Abra – dubbed the world’s first global investment app – has announced it will be offering customers outside of the United States the ability to make fractional investments in equities with zero trading fees.
The news was shared with Coin Rivet in a press release. Some of the equities included in Abra’s offer are popular stocks like Facebook, Apple, Amazon, Netflix, Google, Uber, and Tesla.
Further equities include commodities such as SPDR Gold Trust and oil, with indexes including Vanguard Growth, the S&P 500, and the Russell 200.
The service is set to be available for people across the globe and will include the Chinese market.
Abra aims to transform investing in stocks into an affordable activity for everyone with a fractionalised investment model and a $5 minimum per investment.
Similar to how investors can own a fraction of a cryptocurrency, they can now own fractions of high-priced stocks and ETFs as well. As a special launch promotion, Abra will be offering $0 trading fees for the remainder of 2019 on more than 50 stock and ETF investments.
The app is a non-custodial platform, which means all stored funds are kept on the Bitcoin blockchain and not by Abra. This in turn ensures the transactions are more secure and private than centralised databases used by most crypto exchanges and wallets.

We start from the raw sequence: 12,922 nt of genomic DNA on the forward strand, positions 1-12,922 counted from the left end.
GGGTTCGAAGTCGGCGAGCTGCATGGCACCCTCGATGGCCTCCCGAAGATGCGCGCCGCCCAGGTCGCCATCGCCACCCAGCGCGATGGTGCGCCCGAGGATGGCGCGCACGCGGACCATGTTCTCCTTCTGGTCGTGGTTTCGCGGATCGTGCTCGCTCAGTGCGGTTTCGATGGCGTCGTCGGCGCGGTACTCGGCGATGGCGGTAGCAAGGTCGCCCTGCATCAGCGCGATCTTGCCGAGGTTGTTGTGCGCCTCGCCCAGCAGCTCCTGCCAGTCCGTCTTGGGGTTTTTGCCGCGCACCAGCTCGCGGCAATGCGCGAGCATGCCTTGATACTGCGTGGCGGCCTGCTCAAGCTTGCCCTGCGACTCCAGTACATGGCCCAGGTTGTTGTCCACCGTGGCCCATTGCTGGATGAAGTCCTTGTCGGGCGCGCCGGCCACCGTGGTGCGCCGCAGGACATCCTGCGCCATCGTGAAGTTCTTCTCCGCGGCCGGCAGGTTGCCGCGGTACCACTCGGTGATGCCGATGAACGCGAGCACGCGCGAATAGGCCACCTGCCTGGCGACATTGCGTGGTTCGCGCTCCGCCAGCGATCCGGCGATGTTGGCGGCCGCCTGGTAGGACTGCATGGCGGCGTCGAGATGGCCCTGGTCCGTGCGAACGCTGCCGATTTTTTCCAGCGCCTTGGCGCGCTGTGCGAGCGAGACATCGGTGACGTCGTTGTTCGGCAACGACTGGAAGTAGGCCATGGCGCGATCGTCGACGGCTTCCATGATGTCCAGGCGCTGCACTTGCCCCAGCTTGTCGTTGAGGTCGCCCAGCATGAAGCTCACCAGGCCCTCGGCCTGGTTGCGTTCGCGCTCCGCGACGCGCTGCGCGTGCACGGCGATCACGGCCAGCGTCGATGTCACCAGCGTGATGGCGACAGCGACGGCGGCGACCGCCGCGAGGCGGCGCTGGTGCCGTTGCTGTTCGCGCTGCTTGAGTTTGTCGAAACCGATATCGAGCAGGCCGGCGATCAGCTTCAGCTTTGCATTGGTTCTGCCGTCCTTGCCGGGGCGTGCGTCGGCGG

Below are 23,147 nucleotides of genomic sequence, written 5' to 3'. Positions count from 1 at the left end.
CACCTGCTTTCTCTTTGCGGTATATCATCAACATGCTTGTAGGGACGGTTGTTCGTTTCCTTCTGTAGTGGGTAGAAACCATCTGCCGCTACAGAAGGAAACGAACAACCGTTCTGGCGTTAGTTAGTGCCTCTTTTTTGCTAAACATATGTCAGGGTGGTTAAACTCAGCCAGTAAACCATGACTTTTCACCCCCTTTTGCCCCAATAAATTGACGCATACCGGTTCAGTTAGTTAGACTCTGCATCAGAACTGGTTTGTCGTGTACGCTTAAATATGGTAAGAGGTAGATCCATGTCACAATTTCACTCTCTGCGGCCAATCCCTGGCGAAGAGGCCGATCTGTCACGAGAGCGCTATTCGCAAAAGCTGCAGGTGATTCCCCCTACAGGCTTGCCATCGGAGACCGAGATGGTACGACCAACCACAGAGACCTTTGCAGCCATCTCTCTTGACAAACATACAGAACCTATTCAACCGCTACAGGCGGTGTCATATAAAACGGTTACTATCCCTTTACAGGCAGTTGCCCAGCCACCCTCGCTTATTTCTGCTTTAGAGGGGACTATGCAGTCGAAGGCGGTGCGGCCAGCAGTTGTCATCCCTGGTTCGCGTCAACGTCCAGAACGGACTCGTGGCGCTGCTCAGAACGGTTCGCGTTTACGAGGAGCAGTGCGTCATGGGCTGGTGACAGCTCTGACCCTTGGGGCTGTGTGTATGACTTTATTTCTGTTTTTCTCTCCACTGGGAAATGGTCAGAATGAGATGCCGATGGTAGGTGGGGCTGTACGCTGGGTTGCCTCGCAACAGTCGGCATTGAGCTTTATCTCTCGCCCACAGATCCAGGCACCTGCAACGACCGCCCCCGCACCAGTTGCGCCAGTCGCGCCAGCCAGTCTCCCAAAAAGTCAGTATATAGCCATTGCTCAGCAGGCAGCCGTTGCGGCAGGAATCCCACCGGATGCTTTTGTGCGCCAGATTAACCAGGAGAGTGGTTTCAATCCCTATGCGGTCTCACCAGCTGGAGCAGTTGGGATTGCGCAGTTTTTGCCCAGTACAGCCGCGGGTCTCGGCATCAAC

Bill Barhydt, CEO and founder of Abra, stated: “Investing in financial markets is a basic tool to build personal wealth. Yet outside of the United States, most of the world’s population is not invested in financial assets or markets due to issues of access and affordability.
“Abra is addressing this global inequality by allowing more people to have a stake in financial markets. The focus of this launch is to make financial markets of the developed world more accessible and affordable to those in emerging economies.”
Interested in reading more Abra-related stories? Discover more about the Abra app, which enables users to trade with crypto, fiat, and ETFs.
Disclaimer: The views and opinions expressed by the author should not be considered as financial advice. We do not give advice on financial products.